Latest update: October 6th, 2013
It’s hard to believe that it is the beginning of October and the Yomim Tovim are already behind us. But having had everything fall out early this year provides a golden opportunity to enjoy the gorgeous fall weather and all that the crisp air has to offer. Be sure to take the time to go apple picking, visit a corn maze and enjoy the magnificent foliage, but set aside some extra time for a little preventative maintenance that will save you time and money in the long run. Don’t think of it as putting away the summer stuff as much as getting a jump on next year’s warm weather so that you will be ready to roll the minute spring makes its official appearance.
Lawn Furniture: Now is the time to clean off your patio furniture and store it so that it will be in pristine condition come next spring. Wash down everything you can, including your table, chairs, patio umbrella and any outside toys, and try to find a place to store them all for the winter where they will be protected from the elements. No room in your garage, your shed or under your deck? Stack it up to the best of your ability, cover it all with a big blue tarp and use bungee cords to secure everything.
Air Conditioners: If you have window units, now is the time to take them out and put them away so that there is no cold air seeping in, making your heat run overtime. The jury is still out on whether or not outside condenser units should be covered in the winter. While keeping the top of the unit covered with a piece of plywood or a tarp will prevent debris from becoming lodged inside, covering the unit entirely can encourage moisture buildup and make an inviting home for visiting rodents and other uninvited guests, both things you definitely want to avoid. Your best bet? Check with the manufacturer of the unit or your local HVAC guy and see what they recommend.
Grilling Season: While there are those who are happy to stand outside barbequing in six inches of snow, other less brave (and possibly more rational) souls prefer to cook indoors during the cold winter months. Either way, now is a good time to give your grill a serious cleaning. Find a good degreaser and do a thorough job on those icky-sticky racks, then lift them off and tackle the areas underneath, which will be far grimier than you ever imagined. If your grates are really crusted over, put them in a garbage bag with a cup or two of ammonia, tie it shut and let them sit overnight – you should face a much less daunting cleaning job in the morning. Warning: open the bag in a well-ventilated area because those ammonia fumes are seriously powerful. If you aren’t planning on using your grill till spring, then either cover it well if you are storing it outside, or disconnect the propane tank and bring the grill inside for the winter. Note: Propane tanks should never be stored in an enclosed space. If you bring your grill inside your garage or storage shed, leave the gas tank outside, in an upright position, away from dryer and furnace vents!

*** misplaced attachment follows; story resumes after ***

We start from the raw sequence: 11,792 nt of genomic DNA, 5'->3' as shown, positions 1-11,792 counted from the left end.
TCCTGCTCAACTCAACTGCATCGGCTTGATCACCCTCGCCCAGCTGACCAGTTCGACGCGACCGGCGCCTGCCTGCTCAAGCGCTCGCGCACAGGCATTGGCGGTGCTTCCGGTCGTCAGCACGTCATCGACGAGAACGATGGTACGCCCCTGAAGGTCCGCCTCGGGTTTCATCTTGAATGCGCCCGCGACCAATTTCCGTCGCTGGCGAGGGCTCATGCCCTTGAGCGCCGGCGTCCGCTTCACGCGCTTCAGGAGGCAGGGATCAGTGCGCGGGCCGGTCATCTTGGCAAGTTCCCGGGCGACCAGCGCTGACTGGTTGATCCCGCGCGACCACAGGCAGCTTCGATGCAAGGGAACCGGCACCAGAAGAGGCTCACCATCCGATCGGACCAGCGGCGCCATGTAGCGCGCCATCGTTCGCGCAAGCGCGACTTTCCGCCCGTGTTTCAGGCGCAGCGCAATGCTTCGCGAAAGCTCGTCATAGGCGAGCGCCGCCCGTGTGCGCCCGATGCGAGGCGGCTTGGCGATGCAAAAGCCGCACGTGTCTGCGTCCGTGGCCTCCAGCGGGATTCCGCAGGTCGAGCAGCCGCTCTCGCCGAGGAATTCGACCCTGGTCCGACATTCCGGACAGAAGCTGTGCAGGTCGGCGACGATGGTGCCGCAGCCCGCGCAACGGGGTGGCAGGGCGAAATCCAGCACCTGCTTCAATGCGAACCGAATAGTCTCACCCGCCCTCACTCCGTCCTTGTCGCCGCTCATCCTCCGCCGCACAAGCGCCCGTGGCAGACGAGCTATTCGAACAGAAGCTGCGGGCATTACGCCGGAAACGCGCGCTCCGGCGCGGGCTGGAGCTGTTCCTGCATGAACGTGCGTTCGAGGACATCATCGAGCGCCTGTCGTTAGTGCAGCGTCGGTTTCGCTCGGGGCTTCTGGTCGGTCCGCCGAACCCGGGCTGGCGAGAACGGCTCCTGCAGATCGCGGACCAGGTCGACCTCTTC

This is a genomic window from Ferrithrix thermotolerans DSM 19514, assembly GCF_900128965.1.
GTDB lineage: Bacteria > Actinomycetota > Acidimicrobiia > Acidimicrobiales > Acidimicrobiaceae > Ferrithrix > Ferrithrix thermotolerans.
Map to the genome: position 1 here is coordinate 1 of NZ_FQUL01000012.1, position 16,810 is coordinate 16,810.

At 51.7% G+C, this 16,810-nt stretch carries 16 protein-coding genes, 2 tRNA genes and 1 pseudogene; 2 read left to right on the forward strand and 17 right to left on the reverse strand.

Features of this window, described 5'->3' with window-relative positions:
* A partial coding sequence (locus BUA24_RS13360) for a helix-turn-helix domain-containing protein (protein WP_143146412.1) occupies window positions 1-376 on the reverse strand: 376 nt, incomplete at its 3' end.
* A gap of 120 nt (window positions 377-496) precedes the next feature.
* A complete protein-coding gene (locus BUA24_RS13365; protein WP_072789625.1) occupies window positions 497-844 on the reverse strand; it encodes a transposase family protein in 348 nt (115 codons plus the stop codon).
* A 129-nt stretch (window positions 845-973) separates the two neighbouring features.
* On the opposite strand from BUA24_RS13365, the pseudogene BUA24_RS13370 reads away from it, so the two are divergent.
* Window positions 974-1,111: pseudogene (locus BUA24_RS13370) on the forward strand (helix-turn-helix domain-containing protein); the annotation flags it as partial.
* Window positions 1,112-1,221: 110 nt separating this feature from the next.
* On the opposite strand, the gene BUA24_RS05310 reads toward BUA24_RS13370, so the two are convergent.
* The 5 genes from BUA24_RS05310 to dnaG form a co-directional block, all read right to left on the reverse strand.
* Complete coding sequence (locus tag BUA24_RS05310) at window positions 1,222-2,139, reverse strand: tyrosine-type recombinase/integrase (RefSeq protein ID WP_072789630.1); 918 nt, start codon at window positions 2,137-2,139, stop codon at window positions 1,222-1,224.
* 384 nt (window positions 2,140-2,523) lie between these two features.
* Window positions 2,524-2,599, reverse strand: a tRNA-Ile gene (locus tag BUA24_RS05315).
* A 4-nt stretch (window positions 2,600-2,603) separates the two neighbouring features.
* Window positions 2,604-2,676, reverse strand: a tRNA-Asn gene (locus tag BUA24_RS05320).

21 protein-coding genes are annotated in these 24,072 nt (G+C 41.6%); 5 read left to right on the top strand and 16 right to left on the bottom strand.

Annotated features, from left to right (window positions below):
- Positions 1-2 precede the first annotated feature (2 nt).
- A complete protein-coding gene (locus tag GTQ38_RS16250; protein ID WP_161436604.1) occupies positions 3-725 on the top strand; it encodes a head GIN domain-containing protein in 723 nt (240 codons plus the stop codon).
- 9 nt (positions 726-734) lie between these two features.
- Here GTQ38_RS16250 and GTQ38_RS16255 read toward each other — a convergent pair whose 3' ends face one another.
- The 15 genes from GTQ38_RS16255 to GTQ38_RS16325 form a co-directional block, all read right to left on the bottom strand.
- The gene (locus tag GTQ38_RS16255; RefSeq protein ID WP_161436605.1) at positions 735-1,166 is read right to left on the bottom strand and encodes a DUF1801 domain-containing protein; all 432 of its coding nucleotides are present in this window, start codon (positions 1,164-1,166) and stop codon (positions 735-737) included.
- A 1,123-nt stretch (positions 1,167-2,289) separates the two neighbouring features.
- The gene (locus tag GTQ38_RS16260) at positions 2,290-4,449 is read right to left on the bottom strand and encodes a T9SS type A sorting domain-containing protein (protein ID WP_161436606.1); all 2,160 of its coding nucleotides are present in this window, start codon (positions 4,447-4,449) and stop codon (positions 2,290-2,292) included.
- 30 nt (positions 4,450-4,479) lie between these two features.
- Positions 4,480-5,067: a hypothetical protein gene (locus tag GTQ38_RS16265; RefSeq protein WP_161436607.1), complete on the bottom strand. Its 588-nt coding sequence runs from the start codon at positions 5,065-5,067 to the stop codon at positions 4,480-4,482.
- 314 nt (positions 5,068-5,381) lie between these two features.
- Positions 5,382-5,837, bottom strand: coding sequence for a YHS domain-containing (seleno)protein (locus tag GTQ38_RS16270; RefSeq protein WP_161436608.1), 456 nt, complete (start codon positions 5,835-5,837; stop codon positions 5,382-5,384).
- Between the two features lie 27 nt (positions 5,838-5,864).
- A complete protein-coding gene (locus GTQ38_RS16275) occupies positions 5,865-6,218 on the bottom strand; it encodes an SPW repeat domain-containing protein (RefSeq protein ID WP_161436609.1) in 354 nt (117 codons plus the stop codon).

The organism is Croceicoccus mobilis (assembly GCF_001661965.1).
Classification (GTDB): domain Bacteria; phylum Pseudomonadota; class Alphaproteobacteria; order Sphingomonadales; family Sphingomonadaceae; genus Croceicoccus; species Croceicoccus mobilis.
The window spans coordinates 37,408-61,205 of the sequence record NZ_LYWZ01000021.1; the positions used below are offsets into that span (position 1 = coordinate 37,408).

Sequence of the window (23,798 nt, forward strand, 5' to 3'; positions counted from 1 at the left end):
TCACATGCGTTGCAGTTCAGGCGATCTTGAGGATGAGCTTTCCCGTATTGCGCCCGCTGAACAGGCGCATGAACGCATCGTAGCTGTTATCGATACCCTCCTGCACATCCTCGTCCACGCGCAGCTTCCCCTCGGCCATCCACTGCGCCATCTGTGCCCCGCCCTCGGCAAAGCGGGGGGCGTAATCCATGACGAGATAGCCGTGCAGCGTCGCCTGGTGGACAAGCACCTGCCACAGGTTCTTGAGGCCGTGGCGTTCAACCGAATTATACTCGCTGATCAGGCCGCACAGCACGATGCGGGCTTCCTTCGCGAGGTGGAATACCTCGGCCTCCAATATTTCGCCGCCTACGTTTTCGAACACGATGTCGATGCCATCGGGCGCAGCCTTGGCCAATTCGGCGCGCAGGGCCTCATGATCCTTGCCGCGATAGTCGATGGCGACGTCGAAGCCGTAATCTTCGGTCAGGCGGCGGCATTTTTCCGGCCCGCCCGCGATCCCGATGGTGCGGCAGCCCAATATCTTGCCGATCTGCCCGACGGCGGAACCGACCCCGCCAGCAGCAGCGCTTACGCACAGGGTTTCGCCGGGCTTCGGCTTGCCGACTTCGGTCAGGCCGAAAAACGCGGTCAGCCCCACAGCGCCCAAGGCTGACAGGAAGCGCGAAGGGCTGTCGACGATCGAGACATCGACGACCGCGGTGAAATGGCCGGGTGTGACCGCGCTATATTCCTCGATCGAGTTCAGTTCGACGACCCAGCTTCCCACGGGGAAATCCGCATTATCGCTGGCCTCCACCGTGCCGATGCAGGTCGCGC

Dryer Vent: Now would be a good time to make sure that the exterior door at the end of your dryer’s exhaust pipe stays closed to prevent heat from seeping out and cold air from finding its way inside and making your humble abode a rather chilly place. While you are at it, you might as well take the time to vacuum the accumulated lint out of the exhaust pipe, a potential fire hazard, with potentially devastating results.
Outside Water Faucets: Let your hoses drain and then store them indoors to prevent cracking once the temperatures drop. Take the time to shut off all outside water faucets to prevent any drips, icing up and frozen pipes. Turn off the water first on the inside of your house, then go outside and open up all the water faucets, allowing any accumulated water to drain.
About the Author: Sandy Eller is a freelance writer who writes for numerous websites, newspapers, magazines and many private clients. She can be contacted at firstname.lastname@example.org.
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